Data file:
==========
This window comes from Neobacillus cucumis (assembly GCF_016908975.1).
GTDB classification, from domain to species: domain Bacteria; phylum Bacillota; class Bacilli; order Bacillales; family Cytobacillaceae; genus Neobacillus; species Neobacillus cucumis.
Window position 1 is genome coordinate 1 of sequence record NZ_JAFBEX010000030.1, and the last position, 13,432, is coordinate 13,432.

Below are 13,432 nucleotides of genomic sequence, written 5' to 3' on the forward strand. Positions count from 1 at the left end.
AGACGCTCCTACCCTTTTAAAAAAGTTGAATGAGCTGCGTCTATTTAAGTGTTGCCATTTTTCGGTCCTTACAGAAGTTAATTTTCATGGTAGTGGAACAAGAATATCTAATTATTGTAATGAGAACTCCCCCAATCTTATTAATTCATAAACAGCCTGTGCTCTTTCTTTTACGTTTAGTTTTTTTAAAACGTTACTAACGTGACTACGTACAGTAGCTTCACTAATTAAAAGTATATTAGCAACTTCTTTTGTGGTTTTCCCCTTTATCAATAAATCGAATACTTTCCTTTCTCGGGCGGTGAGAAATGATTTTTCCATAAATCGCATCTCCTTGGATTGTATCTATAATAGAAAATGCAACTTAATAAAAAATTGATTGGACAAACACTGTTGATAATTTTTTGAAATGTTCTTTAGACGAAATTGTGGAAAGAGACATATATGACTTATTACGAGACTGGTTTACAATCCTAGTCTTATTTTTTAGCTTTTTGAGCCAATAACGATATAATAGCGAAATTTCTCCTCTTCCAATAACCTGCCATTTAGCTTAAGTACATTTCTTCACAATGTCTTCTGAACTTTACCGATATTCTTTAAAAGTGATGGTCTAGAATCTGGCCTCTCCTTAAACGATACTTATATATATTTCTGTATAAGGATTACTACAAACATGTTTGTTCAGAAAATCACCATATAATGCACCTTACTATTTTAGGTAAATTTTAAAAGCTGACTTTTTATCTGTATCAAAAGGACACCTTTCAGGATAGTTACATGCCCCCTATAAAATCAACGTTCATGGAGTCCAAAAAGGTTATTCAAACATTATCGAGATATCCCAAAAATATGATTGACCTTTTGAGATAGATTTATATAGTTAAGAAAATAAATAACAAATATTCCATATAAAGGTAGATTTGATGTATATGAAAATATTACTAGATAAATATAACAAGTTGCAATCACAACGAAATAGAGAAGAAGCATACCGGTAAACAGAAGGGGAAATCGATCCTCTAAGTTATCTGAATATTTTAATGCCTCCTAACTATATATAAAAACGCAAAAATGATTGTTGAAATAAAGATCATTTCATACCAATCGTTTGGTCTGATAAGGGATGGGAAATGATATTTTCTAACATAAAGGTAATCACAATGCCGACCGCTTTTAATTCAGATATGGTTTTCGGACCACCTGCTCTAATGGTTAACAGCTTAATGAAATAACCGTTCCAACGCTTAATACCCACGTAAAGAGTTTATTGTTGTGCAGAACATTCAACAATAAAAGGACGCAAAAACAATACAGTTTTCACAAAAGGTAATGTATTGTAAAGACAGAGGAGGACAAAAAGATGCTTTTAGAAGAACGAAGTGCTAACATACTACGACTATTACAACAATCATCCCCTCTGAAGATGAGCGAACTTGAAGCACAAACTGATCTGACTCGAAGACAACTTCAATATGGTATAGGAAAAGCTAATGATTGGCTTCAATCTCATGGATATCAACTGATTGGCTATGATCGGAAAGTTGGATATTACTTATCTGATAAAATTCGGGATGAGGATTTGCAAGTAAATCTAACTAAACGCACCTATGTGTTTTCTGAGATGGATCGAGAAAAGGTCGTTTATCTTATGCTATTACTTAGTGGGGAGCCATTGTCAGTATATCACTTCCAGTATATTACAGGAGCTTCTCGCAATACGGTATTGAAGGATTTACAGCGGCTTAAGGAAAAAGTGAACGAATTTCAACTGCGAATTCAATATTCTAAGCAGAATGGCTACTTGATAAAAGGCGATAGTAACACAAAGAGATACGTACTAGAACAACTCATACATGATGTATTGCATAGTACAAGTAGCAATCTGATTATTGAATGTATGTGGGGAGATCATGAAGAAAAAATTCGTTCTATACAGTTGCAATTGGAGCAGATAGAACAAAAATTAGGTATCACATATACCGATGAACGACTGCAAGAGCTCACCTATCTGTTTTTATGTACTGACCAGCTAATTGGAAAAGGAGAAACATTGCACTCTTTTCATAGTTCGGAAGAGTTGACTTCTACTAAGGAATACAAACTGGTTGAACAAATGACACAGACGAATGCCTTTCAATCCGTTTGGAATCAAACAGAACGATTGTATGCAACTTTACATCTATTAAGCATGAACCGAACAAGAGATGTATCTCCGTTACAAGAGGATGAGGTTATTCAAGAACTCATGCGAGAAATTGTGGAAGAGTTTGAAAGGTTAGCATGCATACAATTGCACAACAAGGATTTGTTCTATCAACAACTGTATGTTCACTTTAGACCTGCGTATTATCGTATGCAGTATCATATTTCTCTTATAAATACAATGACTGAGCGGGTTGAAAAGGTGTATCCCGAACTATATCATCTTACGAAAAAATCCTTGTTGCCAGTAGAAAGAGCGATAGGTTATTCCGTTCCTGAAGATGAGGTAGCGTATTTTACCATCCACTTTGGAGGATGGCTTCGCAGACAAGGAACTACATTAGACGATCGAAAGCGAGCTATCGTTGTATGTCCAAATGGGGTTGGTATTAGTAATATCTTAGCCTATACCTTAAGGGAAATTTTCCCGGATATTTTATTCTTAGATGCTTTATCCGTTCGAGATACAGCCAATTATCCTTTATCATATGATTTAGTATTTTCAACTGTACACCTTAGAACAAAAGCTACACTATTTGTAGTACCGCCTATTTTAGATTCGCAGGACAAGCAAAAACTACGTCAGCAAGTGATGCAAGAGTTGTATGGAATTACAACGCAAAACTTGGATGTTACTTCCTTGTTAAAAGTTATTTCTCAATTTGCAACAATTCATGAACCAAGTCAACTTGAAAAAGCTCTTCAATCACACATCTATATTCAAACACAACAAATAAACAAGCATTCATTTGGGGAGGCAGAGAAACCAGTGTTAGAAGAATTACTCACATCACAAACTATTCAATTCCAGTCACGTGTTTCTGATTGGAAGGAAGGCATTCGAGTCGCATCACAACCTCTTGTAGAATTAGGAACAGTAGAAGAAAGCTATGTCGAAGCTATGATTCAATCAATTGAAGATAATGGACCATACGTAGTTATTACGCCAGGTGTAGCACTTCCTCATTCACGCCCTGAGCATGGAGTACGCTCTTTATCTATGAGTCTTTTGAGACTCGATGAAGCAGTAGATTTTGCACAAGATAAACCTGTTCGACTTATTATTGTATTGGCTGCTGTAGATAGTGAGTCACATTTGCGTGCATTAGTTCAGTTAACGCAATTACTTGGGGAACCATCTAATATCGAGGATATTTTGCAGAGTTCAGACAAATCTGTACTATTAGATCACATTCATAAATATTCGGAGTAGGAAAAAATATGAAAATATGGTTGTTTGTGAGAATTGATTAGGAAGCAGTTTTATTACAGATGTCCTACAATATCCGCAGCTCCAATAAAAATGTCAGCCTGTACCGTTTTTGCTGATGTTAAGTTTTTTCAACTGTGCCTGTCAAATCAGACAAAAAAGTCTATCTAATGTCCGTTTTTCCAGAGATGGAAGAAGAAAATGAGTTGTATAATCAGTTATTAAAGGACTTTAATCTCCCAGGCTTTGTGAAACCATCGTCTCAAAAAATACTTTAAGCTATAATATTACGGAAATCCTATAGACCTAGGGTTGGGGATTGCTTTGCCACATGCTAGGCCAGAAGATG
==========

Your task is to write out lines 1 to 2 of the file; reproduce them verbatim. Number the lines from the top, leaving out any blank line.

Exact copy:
This window comes from Neobacillus cucumis (assembly GCF_016908975.1).
GTDB classification, from domain to species: domain Bacteria; phylum Bacillota; class Bacilli; order Bacillales; family Cytobacillaceae; genus Neobacillus; species Neobacillus cucumis.